But then again—my preference for intimacy might just be cultural, a reflection of my particular demographic or a generational preference. You can see the value of discussing such topics with those who are "other"—they help us better understand ourselves and challenge us to be open-minded about what constitutes “the good life” or “the way things really are.”
On another topic…in Wuhan last weekend, I discovered a fun new restaurant/shopping area—Xin Tian Di—similar to a neighborhood I visited while in Shanghai. I’d describe it as a step up from your typical outdoor shopping area (a la Bridgeport Village in Tigard) but a downgrade from a romantic European touristy neighborhood. There was a live jazz performance by an American or Canadian (couldn’t tell) who played a beautiful rendition of “Somewhere Over the Rainbow.” A sublime moment, and I think the first time I’ve heard live jazz since leaving home.
Had an energizing coffeehouse conversation while in Wuhan. Some of the other teachers and I visited a place called “Mr. Mai’s,” a coffee shop started by a Christian couple several years ago who wanted to express their faith not through preaching but through creating a space for community and conversation. I ended up joining a table of five Chinese students and quickly (by their leading) got into a discussion about God and faith and science and the environment and free-thinking vs. tradition.
One girl in particular stood out to me, a senior student at a university in Wuhan. She was a bit more introspective than others and, while not dismissive of her rich Chinese heritage, thoughtfully critical of how the “Chinese way,” in her opinion, has done harm through its failure to encourage independent thinking in young people and through China’s efforts to develop at the expense of serious consequences.
For those unfamiliar, Chairman Mao once expressed a bit of his political philosophy by famously saying: “there can be no reconstruction without destruction.” This is a very sensitive subject here, as this philosophy has on one hand rapidly advanced China in some ways, such as reducing illiteracy and poverty both, but at the cost of some grave consequences to human lives, which you can read about elsewhere.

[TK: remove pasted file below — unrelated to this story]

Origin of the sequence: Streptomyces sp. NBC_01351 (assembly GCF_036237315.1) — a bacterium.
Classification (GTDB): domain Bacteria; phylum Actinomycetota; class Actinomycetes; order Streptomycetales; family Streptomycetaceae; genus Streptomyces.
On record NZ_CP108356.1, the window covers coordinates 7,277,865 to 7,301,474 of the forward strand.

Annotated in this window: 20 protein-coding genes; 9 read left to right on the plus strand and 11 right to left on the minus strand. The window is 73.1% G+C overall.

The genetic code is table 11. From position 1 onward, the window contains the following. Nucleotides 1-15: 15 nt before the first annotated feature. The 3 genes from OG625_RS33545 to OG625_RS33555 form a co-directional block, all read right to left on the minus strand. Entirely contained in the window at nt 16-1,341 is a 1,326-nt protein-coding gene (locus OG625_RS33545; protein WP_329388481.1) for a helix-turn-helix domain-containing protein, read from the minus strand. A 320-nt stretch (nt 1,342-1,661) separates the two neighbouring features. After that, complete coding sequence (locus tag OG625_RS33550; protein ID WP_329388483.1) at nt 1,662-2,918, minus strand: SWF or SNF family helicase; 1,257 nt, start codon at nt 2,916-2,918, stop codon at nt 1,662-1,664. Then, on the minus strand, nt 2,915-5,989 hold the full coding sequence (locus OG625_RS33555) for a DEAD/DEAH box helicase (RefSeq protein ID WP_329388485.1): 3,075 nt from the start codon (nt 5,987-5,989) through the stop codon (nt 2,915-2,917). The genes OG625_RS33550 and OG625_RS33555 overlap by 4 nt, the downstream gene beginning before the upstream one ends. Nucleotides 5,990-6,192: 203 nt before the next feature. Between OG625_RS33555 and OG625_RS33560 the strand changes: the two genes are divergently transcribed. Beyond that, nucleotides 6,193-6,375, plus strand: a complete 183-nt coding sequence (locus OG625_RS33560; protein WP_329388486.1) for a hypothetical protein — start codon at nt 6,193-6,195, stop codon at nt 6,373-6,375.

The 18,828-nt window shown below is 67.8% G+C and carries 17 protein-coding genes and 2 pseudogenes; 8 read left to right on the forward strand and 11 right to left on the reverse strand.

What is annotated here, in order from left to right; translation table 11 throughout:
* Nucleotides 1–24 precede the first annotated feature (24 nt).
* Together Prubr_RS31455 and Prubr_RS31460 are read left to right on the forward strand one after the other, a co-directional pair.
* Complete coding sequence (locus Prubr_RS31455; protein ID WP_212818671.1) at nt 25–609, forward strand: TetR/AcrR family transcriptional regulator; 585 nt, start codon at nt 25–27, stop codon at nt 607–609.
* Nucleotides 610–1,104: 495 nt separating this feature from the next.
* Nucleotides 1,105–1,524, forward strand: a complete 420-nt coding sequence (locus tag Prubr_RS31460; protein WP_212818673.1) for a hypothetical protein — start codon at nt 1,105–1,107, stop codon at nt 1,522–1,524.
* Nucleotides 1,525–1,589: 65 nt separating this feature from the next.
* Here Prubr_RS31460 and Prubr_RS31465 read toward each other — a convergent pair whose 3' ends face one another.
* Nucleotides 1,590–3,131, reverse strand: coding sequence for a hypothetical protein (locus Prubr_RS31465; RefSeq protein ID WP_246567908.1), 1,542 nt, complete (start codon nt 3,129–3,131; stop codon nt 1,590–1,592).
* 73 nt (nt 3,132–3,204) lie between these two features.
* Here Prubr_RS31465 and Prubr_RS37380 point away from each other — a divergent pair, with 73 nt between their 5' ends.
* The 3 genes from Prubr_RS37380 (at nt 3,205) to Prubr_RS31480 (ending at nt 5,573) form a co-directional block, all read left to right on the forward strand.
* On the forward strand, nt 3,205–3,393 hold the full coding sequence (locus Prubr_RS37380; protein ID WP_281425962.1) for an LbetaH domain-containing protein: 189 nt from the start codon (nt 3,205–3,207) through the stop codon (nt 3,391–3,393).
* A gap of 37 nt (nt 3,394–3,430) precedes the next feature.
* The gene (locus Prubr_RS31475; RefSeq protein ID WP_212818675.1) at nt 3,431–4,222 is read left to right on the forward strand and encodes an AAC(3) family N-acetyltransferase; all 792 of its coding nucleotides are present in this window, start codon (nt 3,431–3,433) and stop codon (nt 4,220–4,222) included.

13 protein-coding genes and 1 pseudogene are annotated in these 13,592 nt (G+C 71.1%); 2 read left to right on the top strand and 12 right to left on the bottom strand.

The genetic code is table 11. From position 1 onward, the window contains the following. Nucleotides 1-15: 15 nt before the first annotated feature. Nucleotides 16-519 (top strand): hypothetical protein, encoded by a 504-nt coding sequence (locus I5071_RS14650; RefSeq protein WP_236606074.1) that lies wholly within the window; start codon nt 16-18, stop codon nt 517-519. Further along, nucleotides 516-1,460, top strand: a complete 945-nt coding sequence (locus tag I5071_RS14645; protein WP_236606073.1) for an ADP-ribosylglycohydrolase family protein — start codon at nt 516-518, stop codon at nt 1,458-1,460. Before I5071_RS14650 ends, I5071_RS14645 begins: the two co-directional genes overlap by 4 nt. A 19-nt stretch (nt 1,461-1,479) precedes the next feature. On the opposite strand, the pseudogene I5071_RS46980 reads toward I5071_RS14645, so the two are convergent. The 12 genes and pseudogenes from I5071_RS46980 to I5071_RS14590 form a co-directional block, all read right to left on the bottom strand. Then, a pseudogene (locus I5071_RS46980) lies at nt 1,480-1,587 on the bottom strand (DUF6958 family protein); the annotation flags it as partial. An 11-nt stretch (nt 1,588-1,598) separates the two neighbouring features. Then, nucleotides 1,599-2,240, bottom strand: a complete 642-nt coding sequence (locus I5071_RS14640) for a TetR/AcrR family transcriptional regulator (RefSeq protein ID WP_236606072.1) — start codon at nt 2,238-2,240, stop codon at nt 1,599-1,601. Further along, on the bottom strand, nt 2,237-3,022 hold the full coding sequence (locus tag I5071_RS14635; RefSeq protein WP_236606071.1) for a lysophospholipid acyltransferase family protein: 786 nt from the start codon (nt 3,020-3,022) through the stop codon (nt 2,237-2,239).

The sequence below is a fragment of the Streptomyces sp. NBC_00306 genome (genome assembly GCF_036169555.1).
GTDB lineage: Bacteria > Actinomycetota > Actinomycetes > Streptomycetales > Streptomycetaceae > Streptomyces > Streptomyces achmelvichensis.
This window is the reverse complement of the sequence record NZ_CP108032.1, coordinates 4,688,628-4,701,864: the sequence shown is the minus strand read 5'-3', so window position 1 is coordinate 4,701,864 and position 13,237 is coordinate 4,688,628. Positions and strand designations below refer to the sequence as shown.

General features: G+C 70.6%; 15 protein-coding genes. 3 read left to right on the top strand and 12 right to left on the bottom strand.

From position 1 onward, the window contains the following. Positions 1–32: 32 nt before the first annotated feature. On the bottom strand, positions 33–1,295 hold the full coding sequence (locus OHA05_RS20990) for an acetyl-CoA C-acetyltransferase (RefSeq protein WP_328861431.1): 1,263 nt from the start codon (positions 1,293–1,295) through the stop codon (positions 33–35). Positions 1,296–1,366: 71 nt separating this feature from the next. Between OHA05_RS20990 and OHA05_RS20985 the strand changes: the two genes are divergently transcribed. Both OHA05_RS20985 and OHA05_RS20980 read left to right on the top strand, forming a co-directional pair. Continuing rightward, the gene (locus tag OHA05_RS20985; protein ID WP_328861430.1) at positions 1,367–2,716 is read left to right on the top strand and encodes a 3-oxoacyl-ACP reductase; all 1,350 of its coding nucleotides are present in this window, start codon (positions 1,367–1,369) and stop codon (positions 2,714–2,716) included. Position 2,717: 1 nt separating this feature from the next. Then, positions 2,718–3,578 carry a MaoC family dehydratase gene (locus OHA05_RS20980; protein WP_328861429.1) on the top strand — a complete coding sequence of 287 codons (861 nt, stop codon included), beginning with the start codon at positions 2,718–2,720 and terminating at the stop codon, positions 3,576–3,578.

This conversation sticks out to me and probably will for a long time, I think because I so rarely meet a student both so articulate and so self-critical of her own culture. To be clear, though, this was not culture-bashing on her part; she clearly treasures China’s traditions and recognizes the great opportunities she has had to be happy and healthy and get an education.
But she is also a humanitarian, an environmentalist, a thinker, and aware of the susceptibility of young people to fall into their country’s indoctrination (as are we in America, but perhaps in less overt ways). And because of this, she is unwilling to accept things without deep consideration. This has led her to not only to criticism of how China’s rapid development has both harmed the people and the land itself, but has prompted her to action.* She is currently a design major (her parent’s choice), but intends in a few years to make her living through environmental work.
Regarding her “deep consideration”…I asked her if she was a Christian because she was asking me questions about my faith; she said she has been considering it for some time but is still thinking through it. I have another student friend who is seriously considering becoming a follower of Christ whose spiritual quest has been largely influenced by her observations of how the four of us NWYM teachers live life (as she shared with us). But aligning oneself with another value system, especially one that won’t necessarily but could potentially put oneself at odds with one’s own culture and traditions, is not a decision to be made lightly.
Anyhow...it was an unexpected and thoughtful conversation with a special individual.
*An addendum: I think China’s culture of “face”—the way actions are often dictated by whether they will bring one honor or shame, gaining face or losing face—helps make sense out of China’s mindset. I could be reaching here, but it seems like much of China’s desire to modernize and “catch up” with the West may stem from its long, rich history of being a world power long before the West was “the West.” It is likely a difficult thing for China to NOT be the leading power in the world, thus fueling its desire to regain its honor. Just some speculation.